If you’re always away from your rabbit and there’s nobody else to play with him, it’s best to include lots of toys in his enclosure to keep him from being bored. Boredom can make a rabbit feel lonely, and loneliness can cause your rabbit’s stress levels to spike. Obviously, stress isn’t good either, so make sure that he’s always stimulated, both physically and mentally.
Sometimes rabbits thump because they’re not feeling alright. For instance, maybe your rabbit is thumping because of a persistent stomachache.
However, the thumping itself is usually not an actual direct result of the illness they’re feeling. In the example mentioned above, your rabbit may be having a stomachache, but the most likely reasons for the thumping is because it’s feeling stressed that it has a stomachache.
If you’ve ruled out all possible causes and your rabbit is still thumping, maybe it’s time to take him to the vet.
Is Rabbit Thumping A Cause For Concern?
No, it’s not.
At least, not usually. While pain could sometimes be why your rabbit is thumping, it’s still the least likely reason for this action. There’s no need to rush him to the vet just because you noticed that he’s been thumping more than usual.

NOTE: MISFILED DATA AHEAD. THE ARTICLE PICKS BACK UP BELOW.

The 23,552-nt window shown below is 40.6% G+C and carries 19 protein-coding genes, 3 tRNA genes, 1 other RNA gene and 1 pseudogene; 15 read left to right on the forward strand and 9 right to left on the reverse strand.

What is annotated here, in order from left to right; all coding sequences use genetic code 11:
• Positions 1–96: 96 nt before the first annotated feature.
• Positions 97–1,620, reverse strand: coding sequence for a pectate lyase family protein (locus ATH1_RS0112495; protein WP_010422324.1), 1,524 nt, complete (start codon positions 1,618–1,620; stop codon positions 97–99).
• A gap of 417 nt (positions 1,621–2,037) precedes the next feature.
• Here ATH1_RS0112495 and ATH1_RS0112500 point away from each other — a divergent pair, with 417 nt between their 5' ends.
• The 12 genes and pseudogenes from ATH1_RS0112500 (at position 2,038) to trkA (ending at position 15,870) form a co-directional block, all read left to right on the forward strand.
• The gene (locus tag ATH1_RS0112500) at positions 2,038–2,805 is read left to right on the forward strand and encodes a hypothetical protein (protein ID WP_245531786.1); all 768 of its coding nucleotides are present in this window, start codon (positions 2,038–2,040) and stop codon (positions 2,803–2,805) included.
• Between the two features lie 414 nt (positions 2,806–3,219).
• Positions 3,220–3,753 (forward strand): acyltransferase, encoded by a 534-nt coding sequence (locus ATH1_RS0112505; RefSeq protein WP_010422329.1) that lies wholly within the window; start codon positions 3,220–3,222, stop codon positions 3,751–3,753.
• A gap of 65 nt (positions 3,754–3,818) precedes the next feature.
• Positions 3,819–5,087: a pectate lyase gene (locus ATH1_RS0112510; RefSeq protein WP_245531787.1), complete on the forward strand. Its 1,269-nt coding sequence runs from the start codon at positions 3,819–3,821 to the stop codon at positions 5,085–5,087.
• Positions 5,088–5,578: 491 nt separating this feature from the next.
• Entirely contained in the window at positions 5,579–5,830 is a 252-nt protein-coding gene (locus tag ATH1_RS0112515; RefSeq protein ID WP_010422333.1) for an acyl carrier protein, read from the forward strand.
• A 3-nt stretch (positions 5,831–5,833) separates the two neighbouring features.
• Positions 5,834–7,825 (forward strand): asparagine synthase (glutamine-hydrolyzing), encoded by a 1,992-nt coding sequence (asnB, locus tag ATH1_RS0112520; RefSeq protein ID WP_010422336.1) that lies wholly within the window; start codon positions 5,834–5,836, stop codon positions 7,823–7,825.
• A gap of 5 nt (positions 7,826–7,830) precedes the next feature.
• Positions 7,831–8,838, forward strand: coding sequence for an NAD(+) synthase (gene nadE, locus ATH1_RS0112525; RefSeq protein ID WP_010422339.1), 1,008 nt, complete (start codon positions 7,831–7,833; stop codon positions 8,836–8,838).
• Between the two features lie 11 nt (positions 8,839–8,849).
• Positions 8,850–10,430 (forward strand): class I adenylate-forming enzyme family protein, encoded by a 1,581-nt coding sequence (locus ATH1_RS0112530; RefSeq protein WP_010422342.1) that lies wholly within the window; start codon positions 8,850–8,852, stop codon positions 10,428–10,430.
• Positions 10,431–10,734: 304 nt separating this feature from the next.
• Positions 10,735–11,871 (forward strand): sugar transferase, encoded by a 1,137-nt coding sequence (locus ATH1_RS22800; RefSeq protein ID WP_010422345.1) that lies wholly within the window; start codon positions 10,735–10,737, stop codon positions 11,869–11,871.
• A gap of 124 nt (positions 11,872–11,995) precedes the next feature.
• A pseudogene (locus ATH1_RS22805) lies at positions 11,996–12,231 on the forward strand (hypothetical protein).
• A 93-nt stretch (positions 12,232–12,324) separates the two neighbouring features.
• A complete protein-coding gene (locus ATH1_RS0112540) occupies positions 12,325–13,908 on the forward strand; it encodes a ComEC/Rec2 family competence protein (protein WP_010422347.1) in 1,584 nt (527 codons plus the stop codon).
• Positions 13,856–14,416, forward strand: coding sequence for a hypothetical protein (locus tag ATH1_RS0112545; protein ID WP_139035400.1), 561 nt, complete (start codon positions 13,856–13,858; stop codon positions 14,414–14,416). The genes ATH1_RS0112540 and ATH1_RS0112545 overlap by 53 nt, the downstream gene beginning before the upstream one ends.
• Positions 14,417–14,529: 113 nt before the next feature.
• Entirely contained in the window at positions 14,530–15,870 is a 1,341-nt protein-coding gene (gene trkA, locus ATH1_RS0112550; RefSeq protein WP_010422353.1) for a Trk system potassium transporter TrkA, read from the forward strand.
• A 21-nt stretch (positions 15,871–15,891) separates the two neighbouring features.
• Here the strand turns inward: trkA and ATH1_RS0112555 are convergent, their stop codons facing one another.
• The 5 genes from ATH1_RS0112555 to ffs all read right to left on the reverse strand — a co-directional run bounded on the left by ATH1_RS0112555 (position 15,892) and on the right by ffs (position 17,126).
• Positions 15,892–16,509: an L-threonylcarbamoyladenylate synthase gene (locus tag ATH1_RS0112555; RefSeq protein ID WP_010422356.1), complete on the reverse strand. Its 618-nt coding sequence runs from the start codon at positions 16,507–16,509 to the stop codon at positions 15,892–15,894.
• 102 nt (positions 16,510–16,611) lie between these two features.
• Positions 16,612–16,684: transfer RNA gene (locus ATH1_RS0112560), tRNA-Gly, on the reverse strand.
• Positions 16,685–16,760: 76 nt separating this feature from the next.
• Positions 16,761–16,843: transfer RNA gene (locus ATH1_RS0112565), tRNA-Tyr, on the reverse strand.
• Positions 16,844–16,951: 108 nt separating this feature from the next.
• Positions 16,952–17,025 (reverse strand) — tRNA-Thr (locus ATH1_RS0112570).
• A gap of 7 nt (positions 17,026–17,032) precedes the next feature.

The best thing to do when your rabbit is thumping is to take a look at him, determine what he could be trying to say, and take it from there.
How To Stop My Rabbit From Thumping
There’s no need to stop your rabbit from thumping. It’s a natural response to his environment, and it’s his way of communicating his feelings, needs, and wants to you.
However, if you’re really bothered by his thumping, then the only thing for you to do, is to deal with the cause of his thumping.
For example, if he’s thumping because he’s scared of your new cat, maybe you should employ some tricks to get him to feel safe in his enclosure despite the new addition to your home. If he’s thumping because he’s bored and just wants to play, maybe that’s your reminder to start giving him more toys or attention from now on. A few minutes out of your time shouldn’t hurt.
Several actions by you can help to keep your bunny calm, happy and content.
- Never leave your rabbit on its own with either cats or dogs
- Make sure your furry friend has plenty of space to play around in
- Hide ‘treats’ to keep your pet busy with foraging
- Provide toys to keep your rabbit busy throughout the day
- Make an area of its hutch/enclosure a hide-out to retreat to
- Handle your rabbit with tenderness and care
- Interact frequently with your pet to keep loneliness at bay
- Check your rabbit frequently for possible signs of pain/discomfort
Remember, don’t ever ‘punish’ your rabbit for a behavior that he has no control over. Instead, do what you can to change what you can control.
Conclusion: Why do rabbits thump?
There are many reasons why rabbits thump, but it’s usually nothing problematic. Most of the time, it’s just feeling threatened, stressed, or even bored.
As with everything, remember to pay attention to your rabbit’s own means of communication. Besides, it’s also the best way to ensure a healthy and loving relationship between you and your beloved critter.